|T O P I C R E V I E W
||Posted - 05/13/2013 : 12:55:58 PM
I have read in the Yarn Harlot's books about dropped yarn balls that follow you as you walk around (the worse being a ball dragged from a car!) but it never happened to me until last week.
It could have been the drinks (two cocktails). Maybe the dim lighting at the bar obscured the surroundings. In any case I left the bar with a ball of Sundara silk lace unravelling for at least 30 feet while a nice gentleman ran after me (he even wound the ball as he went along!).
So when was the last time you 'dropped the ball'?
|15 L A T E S T R E P L I E S (Newest First)
||Posted - 06/02/2013 : 5:28:36 PM
I "dropped the ball" on a bus. I was in the back & it rolled right down the middle to the the front!
Keep on knitting!
A balanced diet is a peanut butter cookie in each hand!
||Posted - 05/30/2013 : 8:34:31 PM
Last summer, my husband, daughter and I went out for breakfast. Of course, my knitting was along for the ride and came in and out of the restaurant with me. On our return home, I started to knit again and all of a sudden we hear a boing! after a mile or so and I screamed realizing my yarn had been trailing us from outside the car. My wonderful, wonderful husband turned the car around and drove slowly down the road and wouldn't you know it, we found the end of the yarn. He stopped the car and I got out and started rolling the yarn into a ball. I had to, it was the last of the yarn for a project I was in the middle of. I am one crazy knitter!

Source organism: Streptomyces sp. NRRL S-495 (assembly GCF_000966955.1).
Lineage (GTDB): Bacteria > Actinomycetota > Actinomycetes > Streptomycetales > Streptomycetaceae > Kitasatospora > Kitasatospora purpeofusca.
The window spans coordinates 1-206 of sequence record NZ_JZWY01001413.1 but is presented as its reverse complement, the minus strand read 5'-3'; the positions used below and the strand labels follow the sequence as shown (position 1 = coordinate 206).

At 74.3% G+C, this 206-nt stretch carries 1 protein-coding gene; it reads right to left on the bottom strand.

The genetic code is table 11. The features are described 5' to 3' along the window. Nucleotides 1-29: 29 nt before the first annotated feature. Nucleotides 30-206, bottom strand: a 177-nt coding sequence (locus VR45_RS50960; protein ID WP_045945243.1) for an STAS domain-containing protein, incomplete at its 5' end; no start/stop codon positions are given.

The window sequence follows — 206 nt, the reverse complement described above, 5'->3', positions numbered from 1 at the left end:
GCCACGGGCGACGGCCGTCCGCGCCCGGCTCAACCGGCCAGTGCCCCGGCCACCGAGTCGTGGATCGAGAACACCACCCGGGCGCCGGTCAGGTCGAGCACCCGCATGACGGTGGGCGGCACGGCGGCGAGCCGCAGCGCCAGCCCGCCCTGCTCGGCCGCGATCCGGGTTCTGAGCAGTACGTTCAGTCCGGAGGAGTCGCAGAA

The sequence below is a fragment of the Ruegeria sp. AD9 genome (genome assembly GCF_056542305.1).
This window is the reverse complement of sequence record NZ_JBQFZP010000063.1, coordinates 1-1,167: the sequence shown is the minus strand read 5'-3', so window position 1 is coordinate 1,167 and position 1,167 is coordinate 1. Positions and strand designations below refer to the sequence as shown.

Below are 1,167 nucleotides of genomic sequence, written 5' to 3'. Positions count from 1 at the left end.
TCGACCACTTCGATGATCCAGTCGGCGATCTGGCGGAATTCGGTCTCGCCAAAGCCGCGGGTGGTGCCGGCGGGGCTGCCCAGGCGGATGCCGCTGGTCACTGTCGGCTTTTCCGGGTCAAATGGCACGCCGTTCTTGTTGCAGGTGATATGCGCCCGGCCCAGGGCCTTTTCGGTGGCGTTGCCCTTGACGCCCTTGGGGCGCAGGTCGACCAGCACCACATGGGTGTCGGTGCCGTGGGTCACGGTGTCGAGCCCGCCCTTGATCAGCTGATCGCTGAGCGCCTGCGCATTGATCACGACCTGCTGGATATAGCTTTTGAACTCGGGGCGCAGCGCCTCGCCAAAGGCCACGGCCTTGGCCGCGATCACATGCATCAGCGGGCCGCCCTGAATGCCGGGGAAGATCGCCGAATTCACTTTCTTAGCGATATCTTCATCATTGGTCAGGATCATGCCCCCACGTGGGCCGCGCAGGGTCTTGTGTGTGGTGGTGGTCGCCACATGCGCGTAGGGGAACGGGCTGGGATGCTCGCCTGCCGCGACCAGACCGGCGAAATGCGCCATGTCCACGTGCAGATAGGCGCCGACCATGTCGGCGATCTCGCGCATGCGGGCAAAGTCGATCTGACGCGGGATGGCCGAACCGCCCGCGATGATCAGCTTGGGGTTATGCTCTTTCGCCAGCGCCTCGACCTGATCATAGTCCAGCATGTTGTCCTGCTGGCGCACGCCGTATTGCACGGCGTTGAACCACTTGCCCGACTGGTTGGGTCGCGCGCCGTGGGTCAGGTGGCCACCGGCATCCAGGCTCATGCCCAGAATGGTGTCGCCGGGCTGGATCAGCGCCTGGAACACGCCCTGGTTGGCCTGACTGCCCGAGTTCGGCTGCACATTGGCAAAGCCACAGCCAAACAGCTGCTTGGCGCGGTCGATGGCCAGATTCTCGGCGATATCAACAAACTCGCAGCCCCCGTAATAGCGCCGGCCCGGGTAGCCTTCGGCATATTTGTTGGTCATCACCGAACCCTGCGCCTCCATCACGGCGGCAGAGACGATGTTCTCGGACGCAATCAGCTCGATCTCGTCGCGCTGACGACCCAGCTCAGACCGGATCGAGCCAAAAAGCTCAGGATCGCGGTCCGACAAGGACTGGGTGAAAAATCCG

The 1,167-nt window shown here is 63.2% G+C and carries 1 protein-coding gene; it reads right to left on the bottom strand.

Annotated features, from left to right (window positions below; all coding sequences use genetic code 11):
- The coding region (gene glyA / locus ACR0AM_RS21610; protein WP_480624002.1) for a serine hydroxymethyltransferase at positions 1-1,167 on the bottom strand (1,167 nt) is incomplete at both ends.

||Posted - 05/30/2013 : 08:24:00 AM
This is a great thread. These stories fill me with a sense of glee--all those people being exposed to knitting and helping the knitter. No one has mentioned any grumps or anybody being mean or annoyed, they're all good matured [edited: uh, natured, not matured] folks. It's like helping with the knitting brings out the best, or at least the good, in people somehow. Or at least that's my little fantasy world.
Different is good. ~Matthew Hoover
||Posted - 05/29/2013 : 10:22:51 AM
Hee hee these are good "yarns" My daughter dropped a ball as she was walking along knitting in a shopping centre once. It went along the street and in the door and through into the shop. Trouble was, we could not get out the in door. I had to go out the exit while she waited inside the entrance for me to go and retrieve it. Serves her right for knitting while walking along the street.
I knit a hug into every stitch
||Posted - 05/28/2013 : 11:55:48 AM
While the ball of yarn was securely in my knitting bag, I dropped the project on my exit from the elevator. I discovered this when I got to the door of my hotel room. I followed the yarn back to the elevator door and was able to pull the project and needle free, but the door had bent my precious Addi Lace needle. Well, I found that it was no trouble at all to knit with a bent Addi Lace needle and continued to knit my shawl for the rest of my trip.
||Posted - 05/23/2013 : 1:17:15 PM
I do have a dropped yarn story: My daughter's dog got a ball of my special tatting thread, dragged it all around the yard, the entire ball. Embarrassed because I had left it within her reach, I quietly picked it all up from the yard, put it in a plastic bag to unsnarl and rewind on my plane trip home. On the plane, didn't I drop the ball and it rolled under a nearby seat. I was about to give up and leave it there, but a kind man in the next row got under the seat and retrieved it for me. I could never thank him enough.
||Posted - 05/23/2013 : 09:32:12 AM